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FROM JAMMU & KASHMIR
On the Tenterhooks
Yet another crucial year for the Valley as the insurgent groups re-surface
By Fayaz Wani
Srinagar: With defence minister A.K. Antony declaring 2010 as a crucial year for Kashmir, there has been a surge in militant violence in the State in the first two months. “Usually the militants used to lie-low during the winter months especially in December, January and February. However, this year the militants, in contrast have upped their violence in Kashmir even during Chilai-Kalan, the harshest winter season in the region,” a senior police officer said.

At least 72 militancy-related incidents have taken place in Jammu and Kashmir in the first two months of the new calendar year. According to police statistics, 32 militants, 14 security men, two former militants and eight civilians have lost their lives in these violent incidents. Police sources told FORCE that only six encounters had taken place in the first few months last year. “In these encounters, 10 militants were killed. The security force or civilian had not suffered any casualties in these gunfights. In comparison, 18 persons died in militant violence in Valley in the first 19 days of January. Ten were militants, four security men, two former militants and two civilians,” they said.

Shoot-out in 2010

The New Year (2010) in Kashmir was greeted with a shoot-out. The militants fired from point blank range at two Indian border guards at Soura, in the outskirts of summer capital of J&K when the duo were withdrawing cash from an Automated Teller Machine (ATM).

Operation in Sopore


The Sopore area in north Kashmir, which is very active on the militant front, witnessed yet another fierce gunfight between militants and security men on February 23. At least four army men including a captain were killed in the gunfight that caused damage to at least 70 structures. 17 houses were completely razed to rubble in the gunfight with locals alleging that armymen planted IEDs in the houses to overcome the militants’ resistance.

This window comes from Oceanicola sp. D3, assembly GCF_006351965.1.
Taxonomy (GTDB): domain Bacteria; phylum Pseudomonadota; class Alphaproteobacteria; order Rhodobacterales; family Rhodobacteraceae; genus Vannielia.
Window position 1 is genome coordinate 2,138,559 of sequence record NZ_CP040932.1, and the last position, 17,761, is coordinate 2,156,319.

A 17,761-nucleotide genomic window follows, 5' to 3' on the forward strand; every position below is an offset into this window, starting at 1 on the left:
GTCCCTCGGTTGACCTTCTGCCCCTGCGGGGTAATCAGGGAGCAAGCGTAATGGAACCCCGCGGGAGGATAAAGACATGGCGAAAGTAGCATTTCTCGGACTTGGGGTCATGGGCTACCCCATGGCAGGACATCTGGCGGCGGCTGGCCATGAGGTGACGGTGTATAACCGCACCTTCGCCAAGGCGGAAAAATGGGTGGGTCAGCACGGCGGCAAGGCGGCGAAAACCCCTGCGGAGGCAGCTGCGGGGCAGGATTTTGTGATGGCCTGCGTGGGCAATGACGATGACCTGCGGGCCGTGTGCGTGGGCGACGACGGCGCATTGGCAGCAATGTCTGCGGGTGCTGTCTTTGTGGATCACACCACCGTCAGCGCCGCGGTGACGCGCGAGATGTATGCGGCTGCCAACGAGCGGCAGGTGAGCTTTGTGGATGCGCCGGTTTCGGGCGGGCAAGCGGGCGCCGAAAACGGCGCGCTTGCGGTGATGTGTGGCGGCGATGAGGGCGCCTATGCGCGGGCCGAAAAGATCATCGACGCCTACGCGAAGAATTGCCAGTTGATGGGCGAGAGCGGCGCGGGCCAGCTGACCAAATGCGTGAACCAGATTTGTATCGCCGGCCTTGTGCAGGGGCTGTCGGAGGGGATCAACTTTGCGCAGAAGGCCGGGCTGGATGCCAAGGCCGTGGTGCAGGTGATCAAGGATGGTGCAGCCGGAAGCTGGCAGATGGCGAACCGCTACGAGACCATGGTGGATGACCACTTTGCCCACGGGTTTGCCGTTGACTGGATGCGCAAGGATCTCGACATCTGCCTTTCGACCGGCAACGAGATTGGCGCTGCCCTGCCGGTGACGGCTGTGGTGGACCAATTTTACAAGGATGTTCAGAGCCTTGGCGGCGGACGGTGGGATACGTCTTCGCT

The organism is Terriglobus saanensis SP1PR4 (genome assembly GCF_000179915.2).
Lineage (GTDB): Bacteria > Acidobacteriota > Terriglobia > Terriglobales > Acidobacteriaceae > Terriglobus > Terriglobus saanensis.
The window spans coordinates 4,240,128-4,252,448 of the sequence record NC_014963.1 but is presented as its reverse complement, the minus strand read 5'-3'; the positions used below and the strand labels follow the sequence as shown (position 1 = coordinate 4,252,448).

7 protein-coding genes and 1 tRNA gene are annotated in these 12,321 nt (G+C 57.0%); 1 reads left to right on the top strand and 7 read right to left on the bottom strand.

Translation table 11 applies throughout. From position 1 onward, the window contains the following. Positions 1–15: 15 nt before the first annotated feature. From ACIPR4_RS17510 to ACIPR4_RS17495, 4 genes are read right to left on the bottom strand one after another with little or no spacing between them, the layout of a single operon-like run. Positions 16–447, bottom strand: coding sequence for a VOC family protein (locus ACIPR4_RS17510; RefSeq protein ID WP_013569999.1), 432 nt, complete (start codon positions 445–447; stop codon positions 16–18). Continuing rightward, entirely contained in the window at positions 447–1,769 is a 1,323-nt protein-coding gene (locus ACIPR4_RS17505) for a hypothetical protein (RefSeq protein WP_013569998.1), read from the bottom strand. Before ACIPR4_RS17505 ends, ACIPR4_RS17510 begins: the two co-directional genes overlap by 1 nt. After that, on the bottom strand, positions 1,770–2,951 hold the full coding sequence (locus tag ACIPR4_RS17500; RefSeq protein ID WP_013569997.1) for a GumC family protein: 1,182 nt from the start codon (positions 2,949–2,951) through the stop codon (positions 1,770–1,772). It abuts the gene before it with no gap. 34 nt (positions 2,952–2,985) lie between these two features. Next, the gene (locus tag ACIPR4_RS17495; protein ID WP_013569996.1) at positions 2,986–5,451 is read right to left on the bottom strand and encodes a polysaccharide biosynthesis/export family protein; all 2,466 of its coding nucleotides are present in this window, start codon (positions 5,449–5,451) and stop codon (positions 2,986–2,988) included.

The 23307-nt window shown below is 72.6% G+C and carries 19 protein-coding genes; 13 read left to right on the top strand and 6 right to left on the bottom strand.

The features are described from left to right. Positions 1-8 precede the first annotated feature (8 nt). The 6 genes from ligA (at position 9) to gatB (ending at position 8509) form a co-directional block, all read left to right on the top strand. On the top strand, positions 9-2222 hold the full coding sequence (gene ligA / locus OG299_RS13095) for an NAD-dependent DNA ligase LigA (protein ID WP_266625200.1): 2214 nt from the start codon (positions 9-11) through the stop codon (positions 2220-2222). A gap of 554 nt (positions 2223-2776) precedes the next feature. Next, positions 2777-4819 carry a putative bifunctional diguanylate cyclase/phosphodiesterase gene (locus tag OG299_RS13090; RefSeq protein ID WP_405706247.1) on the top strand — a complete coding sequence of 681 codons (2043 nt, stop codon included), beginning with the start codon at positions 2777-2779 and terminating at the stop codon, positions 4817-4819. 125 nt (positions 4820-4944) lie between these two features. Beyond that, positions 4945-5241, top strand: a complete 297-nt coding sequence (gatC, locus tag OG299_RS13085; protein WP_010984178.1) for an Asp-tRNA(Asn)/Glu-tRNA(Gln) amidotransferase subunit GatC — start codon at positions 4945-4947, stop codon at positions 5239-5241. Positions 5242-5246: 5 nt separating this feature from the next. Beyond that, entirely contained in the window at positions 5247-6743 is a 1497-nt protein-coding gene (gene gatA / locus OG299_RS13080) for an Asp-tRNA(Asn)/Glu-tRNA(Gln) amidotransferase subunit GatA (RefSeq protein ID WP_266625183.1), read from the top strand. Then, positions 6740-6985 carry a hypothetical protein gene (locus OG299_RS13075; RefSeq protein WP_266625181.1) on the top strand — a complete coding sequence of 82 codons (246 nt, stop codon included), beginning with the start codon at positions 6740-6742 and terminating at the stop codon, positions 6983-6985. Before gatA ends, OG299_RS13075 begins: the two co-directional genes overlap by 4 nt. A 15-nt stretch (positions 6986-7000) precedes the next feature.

The security men, who had claimed that some top militants of Lashkar-e-Toiba, Harkat-ul-Mujahideen and Hizbul Mujahideen were killed in the gunfight, had to cut a sorry figure as only two bodies were recovered from the debris of the damaged houses. It took security men took nearly three days to complete the search of the debris.

While the clearing operation was underway on the first day, a militant suddenly emerged from the debris and fired at the search party, killing a soldier. He was consequently killed in the retaliatory firing. The deceased security men killed in the gunfight were identified as Captain Devinder Singh Jass, Naik Selva Kumar, Paratrooper Imtiyaz Ahmad Thokar of 1 PARA and sepoy Lakhvinder Singh. Imtiyaz hailed from Shopian district of Kashmir.

The operation turned out to be a major embarrassment for the security agencies as there were reports of militants managing to escape from the area, after the initial gunfight. According to army sources eight to nine militants including some ‘high valued targets’ were hiding in the area when the combing operation was launched. The ‘high valued targets’ included Lashkar’s Kashmir chief Salahuddin.
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